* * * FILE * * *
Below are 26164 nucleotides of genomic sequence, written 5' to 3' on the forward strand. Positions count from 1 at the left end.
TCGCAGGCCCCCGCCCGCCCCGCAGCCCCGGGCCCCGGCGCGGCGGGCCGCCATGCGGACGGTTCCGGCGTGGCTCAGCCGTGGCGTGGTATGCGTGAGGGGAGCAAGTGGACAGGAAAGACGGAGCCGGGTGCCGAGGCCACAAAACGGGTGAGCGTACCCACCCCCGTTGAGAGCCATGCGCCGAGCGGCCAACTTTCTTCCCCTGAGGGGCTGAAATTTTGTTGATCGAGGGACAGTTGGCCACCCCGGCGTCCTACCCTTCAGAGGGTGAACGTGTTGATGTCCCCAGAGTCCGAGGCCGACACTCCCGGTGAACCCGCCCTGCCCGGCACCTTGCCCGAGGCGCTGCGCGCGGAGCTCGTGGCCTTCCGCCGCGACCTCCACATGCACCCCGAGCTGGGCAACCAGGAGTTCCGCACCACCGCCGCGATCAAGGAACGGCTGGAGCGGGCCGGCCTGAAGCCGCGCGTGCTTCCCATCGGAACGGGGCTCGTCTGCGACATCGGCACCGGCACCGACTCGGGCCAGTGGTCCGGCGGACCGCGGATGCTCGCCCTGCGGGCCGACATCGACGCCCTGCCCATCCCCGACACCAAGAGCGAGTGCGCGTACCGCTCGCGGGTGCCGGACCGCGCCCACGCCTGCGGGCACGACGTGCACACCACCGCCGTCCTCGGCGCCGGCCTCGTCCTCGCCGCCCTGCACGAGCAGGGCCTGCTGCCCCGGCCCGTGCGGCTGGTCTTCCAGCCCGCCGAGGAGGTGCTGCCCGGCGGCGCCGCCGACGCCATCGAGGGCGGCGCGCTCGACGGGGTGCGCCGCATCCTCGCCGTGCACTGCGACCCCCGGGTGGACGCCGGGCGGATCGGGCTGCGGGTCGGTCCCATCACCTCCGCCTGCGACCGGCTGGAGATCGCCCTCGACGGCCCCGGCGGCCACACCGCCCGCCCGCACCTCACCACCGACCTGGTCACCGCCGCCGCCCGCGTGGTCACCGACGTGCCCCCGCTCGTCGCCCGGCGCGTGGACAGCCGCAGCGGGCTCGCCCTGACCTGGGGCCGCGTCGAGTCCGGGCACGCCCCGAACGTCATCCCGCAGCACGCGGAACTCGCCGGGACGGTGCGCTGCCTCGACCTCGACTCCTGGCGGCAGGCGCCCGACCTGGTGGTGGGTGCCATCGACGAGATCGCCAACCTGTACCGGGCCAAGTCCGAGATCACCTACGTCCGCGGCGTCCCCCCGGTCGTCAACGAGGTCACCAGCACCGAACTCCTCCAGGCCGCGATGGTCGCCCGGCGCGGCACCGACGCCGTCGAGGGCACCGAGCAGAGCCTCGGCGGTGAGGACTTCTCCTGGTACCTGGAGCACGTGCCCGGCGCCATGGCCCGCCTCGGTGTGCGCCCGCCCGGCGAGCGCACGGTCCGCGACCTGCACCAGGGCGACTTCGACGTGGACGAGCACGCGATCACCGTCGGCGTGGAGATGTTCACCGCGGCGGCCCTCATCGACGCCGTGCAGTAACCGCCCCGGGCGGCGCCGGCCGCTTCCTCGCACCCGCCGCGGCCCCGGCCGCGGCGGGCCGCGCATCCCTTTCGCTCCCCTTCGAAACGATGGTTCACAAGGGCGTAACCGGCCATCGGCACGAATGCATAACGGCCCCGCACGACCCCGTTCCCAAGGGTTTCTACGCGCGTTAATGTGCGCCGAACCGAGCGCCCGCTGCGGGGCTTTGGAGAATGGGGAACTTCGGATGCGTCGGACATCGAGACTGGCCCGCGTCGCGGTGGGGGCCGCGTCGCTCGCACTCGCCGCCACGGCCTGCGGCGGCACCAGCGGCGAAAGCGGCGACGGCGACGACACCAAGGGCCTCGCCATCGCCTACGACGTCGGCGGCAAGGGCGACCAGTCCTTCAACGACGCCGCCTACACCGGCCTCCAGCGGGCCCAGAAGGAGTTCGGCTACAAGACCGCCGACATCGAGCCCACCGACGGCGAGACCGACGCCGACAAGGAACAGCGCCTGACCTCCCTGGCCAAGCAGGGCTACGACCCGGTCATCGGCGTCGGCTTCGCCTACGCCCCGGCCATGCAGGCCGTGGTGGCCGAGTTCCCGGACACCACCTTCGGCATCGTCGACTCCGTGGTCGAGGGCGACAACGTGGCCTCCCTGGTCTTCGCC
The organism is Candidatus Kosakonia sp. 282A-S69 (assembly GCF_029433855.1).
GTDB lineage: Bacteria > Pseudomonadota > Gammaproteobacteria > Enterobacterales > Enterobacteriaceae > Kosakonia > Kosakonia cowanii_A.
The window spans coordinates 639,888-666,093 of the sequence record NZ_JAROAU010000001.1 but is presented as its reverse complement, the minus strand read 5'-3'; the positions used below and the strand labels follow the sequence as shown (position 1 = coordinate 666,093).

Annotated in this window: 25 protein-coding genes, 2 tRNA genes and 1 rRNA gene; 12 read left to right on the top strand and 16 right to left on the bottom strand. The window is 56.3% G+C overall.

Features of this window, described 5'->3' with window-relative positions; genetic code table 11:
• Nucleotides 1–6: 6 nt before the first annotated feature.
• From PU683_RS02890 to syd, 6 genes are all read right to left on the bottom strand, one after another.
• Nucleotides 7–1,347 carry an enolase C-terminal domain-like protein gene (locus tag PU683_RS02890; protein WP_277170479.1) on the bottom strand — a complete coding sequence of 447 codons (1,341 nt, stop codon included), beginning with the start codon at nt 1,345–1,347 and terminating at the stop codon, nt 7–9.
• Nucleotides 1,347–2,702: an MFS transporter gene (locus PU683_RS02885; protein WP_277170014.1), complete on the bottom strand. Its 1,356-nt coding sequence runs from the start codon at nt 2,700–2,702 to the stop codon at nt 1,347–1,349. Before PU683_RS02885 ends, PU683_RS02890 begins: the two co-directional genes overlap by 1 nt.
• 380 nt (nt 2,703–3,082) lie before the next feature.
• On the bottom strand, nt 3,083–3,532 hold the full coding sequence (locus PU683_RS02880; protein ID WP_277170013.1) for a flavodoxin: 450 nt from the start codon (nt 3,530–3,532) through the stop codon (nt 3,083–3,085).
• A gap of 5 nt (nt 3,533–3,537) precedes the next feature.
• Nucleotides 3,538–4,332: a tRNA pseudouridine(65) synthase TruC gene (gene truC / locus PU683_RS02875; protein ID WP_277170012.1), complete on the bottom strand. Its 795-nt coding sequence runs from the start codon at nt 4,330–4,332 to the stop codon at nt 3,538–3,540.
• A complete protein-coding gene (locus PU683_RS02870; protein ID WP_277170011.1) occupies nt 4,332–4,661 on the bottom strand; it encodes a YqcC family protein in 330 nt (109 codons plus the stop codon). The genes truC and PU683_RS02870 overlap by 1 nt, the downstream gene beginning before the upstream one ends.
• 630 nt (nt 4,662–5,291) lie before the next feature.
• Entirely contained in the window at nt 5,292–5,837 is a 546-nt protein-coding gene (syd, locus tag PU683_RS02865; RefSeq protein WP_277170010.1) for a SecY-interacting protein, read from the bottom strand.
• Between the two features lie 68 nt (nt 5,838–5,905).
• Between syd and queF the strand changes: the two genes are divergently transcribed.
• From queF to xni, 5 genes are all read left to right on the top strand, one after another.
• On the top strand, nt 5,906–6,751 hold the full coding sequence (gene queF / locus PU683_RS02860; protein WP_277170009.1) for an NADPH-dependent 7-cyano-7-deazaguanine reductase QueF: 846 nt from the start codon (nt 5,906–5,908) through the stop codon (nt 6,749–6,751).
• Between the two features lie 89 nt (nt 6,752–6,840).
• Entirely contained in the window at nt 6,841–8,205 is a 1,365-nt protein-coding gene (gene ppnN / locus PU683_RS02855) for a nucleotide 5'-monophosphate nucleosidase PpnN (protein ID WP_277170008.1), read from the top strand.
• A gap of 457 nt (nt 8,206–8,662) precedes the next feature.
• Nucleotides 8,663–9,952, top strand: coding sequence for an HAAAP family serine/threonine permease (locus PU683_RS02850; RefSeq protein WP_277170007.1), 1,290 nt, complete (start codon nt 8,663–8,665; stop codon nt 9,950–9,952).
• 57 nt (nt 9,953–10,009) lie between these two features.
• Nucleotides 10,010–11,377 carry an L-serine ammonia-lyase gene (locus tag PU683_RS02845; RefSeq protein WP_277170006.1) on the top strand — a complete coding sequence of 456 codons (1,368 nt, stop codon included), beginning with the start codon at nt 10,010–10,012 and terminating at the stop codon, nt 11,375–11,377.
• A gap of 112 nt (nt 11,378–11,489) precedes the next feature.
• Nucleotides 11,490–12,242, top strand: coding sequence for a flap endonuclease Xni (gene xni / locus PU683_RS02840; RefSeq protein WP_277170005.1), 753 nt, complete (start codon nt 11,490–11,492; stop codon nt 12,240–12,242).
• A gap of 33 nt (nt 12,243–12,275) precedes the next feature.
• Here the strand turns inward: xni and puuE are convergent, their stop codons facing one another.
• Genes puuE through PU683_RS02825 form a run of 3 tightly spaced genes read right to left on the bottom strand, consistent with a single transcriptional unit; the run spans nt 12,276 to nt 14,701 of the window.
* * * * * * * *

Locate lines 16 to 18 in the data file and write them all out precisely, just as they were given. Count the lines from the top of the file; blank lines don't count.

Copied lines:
• A complete protein-coding gene (locus PU683_RS02870; protein ID WP_277170011.1) occupies nt 4,332–4,661 on the bottom strand; it encodes a YqcC family protein in 330 nt (109 codons plus the stop codon). The genes truC and PU683_RS02870 overlap by 1 nt, the downstream gene beginning before the upstream one ends.
• 630 nt (nt 4,662–5,291) lie before the next feature.
• Entirely contained in the window at nt 5,292–5,837 is a 546-nt protein-coding gene (syd, locus tag PU683_RS02865; RefSeq protein WP_277170010.1) for a SecY-interacting protein, read from the bottom strand.